Businesses face low purchasing power in HCMC

Recovery signs of the economy in the end of 2013 prompted several businesses to increase stock yet purchasing power has not recovered as expected.

Food divisions at several markets are in unsold condition despite of abundant supply (Photo: SGGP)

Several shops closed later and opened sooner than usual during the Tet holidays.  Many served until the afternoon on January 30 and reopened six days later.

Supermarkets and markets resumed operation as early as two days later.

Many companies launched promotional programs to stimulate commerce.  Electronic centers offered 30-40 percent discount on several products such as televisions, electric cookers and video recorders. Trade centers gave 5-49 percent discounts on hundreds of items.

Vissan Limited Company spent VND2.4 billion (US$114,000) to reduce Chinese sausage prices VND10,000 a kilogram, said the company’s director general Van Duc Muoi. That was one of their main products during the holidays.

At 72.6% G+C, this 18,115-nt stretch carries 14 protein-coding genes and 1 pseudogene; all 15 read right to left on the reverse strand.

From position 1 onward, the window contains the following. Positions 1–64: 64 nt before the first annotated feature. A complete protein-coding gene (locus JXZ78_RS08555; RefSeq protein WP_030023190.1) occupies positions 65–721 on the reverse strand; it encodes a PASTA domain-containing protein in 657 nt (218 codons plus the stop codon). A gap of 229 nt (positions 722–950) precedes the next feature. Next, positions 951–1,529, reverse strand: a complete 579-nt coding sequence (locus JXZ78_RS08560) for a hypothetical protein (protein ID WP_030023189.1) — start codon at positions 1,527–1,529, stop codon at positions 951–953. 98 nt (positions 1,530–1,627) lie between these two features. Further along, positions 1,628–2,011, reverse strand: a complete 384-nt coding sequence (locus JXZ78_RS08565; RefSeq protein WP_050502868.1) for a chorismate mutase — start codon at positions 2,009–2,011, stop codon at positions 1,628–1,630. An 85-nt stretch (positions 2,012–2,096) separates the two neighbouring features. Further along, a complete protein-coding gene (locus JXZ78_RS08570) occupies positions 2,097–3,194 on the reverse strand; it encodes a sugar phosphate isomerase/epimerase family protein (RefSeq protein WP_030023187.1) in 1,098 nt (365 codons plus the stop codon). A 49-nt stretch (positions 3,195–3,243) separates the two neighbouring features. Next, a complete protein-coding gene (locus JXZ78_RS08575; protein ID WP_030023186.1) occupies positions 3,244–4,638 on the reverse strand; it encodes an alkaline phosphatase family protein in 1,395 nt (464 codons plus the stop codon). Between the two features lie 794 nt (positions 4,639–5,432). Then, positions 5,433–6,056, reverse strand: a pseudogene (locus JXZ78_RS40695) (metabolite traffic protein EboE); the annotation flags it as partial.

The company also spent billions of VND on other items to boost purchasing, said Muoi.

Prices for chicken eggs in the city’s subsidization program were much lower than those sold in markets. It decreased VND 1,000-2,000 per pack of ten during the holidays yet failed to boost purchases, said Truong Chi Thien, director of Vinh Thanh Dat Company.
  
The HCMC Department of Industry and Trade reported 10-15 percent increases in commerce after the festivals. This is believed to be the lowest growth rate compared to the same period in previous years.

The income growth rate of Saigon Co.op supermarkets reached only 15 percent during the holidays, said Director General Nguyen Thi Hanh. This is a much lower increase than that of previous years.

Several businesses express their anxiety about the decrease of sales this year. They believe that consumption will not rise considerably.

The government will continue several measures to curb Consumer Price Index to 7 percent in 2014 and consumers have tightened spending and purchased in moderation.

By Thuy Hai – Translated by Hai Mien

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